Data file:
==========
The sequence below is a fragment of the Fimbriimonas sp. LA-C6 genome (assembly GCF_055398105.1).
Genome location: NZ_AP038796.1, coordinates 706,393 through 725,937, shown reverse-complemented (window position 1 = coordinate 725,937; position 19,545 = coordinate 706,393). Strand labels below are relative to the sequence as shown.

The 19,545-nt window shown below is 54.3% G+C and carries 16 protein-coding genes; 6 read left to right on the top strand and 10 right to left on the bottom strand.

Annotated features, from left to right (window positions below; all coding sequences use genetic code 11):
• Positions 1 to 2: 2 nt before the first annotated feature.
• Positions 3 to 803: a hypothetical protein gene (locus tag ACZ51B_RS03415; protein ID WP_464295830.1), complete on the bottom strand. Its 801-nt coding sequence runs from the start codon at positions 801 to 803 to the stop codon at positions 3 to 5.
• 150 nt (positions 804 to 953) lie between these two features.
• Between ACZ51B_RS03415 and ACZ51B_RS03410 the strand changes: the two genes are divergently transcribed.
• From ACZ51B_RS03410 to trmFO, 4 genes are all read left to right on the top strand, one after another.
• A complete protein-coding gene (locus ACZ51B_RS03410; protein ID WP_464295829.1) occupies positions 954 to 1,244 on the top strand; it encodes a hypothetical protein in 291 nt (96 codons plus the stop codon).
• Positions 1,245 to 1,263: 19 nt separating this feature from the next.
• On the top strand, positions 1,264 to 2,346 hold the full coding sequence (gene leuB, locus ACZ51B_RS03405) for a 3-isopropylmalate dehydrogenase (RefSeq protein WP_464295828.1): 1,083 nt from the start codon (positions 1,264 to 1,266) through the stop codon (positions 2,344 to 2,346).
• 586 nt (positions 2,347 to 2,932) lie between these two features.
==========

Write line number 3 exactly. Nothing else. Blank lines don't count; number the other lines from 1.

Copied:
The 19,545-nt window shown below is 54.3% G+C and carries 16 protein-coding genes; 6 read left to right on the top strand and 10 right to left on the bottom strand.